The results of new research have revealed how some skin cancers stop responding to treatment at the end of life.
As part of the Cancer Research UK-funded PEACE study, 14 patients with advanced melanoma skin cancer consented to have their tumours analysed after their death.
Those samples were analysed using advanced genome sequencing techniques to map out the final stages of their cancer. The analysis uncovered changes to the order, structure and number of copies of tumour DNA that could allow melanoma to develop resistance to treatment.
Scientists hope that this new information about melanoma’s resistance to current treatments will ultimately deliver new treatments which give people with advanced cancer more time with their loved ones.
The research, published today in the journal Cancer Discovery, was led by scientists and clinicians at the Francis Crick Institute, University College London (UCL) and The Royal Marsden.
“These results present the most detailed picture yet of what melanoma looks like at the final stages of life,” said Dr Mariam Jamal-Hanjani, lead investigator of the PEACE study and clinical associate professor at UCL.
What did the study do?
Many people with advanced cancers have had previous treatment that wasn’t successful because the cancer found ways to resist it.
In the study, the scientists took 573 samples from 387 tumours from 14 patients with advanced melanoma.
Research autopsies were carried out soon after death at University College Hospital and Guys and St Thomas’ Mortuary, with samples analysed at the Francis Crick Institute and UCL.
All the patients in the study had been treated with a type of immunotherapy called checkpoint inhibitors (ICIs), which help the immune system to recognise and attack cancer cells. In all 14 patients, these ICIs had stopped working by the time of their deaths.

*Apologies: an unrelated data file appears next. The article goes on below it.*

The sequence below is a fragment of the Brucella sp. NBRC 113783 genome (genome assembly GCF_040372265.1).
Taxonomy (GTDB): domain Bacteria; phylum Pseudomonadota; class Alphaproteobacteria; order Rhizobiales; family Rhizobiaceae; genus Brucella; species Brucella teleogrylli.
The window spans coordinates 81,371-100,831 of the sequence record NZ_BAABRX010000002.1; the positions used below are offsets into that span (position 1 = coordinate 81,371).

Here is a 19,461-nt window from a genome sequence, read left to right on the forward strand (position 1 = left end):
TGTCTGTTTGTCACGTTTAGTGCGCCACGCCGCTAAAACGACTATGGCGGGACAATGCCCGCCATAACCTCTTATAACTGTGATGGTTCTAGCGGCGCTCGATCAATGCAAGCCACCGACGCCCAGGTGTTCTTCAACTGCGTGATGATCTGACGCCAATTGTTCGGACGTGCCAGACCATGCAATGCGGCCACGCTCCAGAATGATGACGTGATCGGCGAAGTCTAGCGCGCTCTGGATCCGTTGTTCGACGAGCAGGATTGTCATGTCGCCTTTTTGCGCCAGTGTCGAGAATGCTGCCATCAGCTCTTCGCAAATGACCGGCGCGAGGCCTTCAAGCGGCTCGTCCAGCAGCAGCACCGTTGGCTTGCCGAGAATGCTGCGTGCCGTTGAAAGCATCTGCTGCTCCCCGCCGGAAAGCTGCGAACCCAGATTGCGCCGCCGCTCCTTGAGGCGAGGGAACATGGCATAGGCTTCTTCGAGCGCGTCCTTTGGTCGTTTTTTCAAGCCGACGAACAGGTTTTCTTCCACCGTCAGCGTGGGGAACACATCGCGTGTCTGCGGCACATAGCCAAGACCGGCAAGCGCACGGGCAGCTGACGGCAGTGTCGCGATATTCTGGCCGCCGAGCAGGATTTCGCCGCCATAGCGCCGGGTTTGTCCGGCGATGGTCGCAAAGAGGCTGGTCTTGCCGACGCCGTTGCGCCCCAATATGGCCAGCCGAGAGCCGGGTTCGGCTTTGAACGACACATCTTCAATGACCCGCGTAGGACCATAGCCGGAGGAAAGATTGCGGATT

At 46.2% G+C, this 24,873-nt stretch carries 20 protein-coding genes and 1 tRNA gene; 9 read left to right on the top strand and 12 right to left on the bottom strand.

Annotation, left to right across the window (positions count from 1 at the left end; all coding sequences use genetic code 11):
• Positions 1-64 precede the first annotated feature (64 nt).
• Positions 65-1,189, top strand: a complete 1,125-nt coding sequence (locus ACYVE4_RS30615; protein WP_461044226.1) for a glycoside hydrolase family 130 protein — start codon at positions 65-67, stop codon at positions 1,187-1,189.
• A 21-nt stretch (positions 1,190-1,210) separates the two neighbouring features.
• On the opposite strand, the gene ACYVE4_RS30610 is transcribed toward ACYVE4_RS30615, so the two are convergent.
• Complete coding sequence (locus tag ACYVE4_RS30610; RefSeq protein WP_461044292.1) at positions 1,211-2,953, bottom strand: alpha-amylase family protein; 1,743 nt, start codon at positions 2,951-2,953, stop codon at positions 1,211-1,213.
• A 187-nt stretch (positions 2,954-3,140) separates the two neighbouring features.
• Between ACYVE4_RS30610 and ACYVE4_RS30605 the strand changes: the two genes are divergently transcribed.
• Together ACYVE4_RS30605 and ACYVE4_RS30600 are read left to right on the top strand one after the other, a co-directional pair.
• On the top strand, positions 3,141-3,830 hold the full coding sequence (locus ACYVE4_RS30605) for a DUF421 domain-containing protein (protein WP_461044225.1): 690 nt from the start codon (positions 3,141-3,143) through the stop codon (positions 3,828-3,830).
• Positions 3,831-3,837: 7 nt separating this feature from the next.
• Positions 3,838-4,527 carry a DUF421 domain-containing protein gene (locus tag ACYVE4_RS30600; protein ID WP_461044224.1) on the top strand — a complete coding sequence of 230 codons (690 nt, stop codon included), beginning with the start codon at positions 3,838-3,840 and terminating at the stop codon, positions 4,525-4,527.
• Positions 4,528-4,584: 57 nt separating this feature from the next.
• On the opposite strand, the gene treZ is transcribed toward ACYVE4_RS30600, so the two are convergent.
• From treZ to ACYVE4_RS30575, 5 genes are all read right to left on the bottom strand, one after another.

The scientists read the genetic code of individual cells within the tumour samples, looking for patterns in how the code changed when the tumours spread and resisted treatment.
They found that 11 out of the 14 patients in the study had lost functioning genes that enable ICIs to help the immune system recognise and attack the cancer.
This loss occurs because the cancer can either make multiple copies of defective versions of the genes or use circular rings of DNA from outside the chromosome (called extrachromosomal DNA) to override normal copies of the genes.
“Treatment options for patients whose melanoma has returned or spread have improved dramatically in the last decade. But sadly, almost half of melanoma patients still lose their lives to their cancer,” said Professor Samra Turajlic, consultant medical oncologist at the Melanoma Unit at the Royal Marsden and research group leader at the Francis Crick Institute.
“To understand why existing treatments sometimes fail, we need to know what happens in the final stages of their cancer. It’s difficult, but the only practical way to do this is to analyse tumour samples after people have died from their cancer.
“We found that melanoma can profoundly alter its genome to hide from the immune system and spread around the body. These profound changes are highly complex, but we’re hopeful that we can now find ways to target them in the clinic.”